The STM publishing industry is dominated by a select few publishers, with the top five publishers accounting for an estimated 50% to 70% of all publications. Because of this, they can enact exploitative policies toward researchers, such as NDAs, on the cost of publishing contracts, which are entirely against transparency, and make researchers sign over the copyrights to them.
All of these practices create an inefficient publishing model with a myriad of problems such as:
· High Publication Costs: As much as $3,000 to $5,000 per publication.
· Lack of Transparency: Both with regards to costs, as well as to a limited extent within the peer review process due to misaligned incentives. Many publishers also disallow authors from linking the study results with the data used.
· Long Publication Times: Delays result in an average publication time of 12 months.
· Copyright Issues: Copyrights and licenses often granted to publishers; in theory in exchange for editing, peer review, publishing, and advertising. However, a lot of these functions are carried out on a voluntary basis by the research community. It’s no wonder that STM publishers enjoy high profit margins.
· Low-Quality Journals: The amount of money in the STM publishing industry has resulted in a proliferation of low-quality journals with highly questionable marketing and peer review practices. Since researchers need to publish for career advancement, the less-than-capable ones may opt for such dubious journals if the respected ones do not accept them. The number of articles in such journals increased by 800% from 2010 to 2014.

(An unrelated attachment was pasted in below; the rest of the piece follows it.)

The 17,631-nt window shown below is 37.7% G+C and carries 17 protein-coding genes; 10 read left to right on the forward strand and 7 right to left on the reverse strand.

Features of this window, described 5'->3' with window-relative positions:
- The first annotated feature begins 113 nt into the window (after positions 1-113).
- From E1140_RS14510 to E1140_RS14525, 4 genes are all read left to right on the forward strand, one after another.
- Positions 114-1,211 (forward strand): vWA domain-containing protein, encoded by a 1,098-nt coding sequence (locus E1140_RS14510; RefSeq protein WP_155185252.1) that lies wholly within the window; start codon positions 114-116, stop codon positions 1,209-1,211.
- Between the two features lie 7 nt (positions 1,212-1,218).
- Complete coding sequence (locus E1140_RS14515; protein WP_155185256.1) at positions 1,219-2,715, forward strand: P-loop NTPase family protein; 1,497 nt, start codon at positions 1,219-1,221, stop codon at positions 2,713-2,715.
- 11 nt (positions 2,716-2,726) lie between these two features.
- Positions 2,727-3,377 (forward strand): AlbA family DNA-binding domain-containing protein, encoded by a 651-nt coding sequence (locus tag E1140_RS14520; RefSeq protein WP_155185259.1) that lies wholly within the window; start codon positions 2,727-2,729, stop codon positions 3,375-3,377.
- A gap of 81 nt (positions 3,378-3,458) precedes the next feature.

The mother of all these inefficiencies in the model is the ‘Triple Pay’ model that results in a disproportionate gain for the publishing oligopoly. Here’s a quick explanation.
1. The government funds the majority of scientific research.
2. Volunteer researchers, paid for by (again) the government or institutes, review the work.
3. The publishers sell the product back to universities and governmental institutions.
Essentially, the whole scientific publishing business model is centralized, inefficient, and is slowing down the rate of scientific progress. That’s why Orvium is looking to disrupt the entire industry to make it more equitable and efficient for all parties (including society as a whole) involved.
Orvium unlocks the full potential of a decentralized, fair, transparent and competitive market free of biases, oligopolies and private interests. Scientific work is available from the moment it is submitted.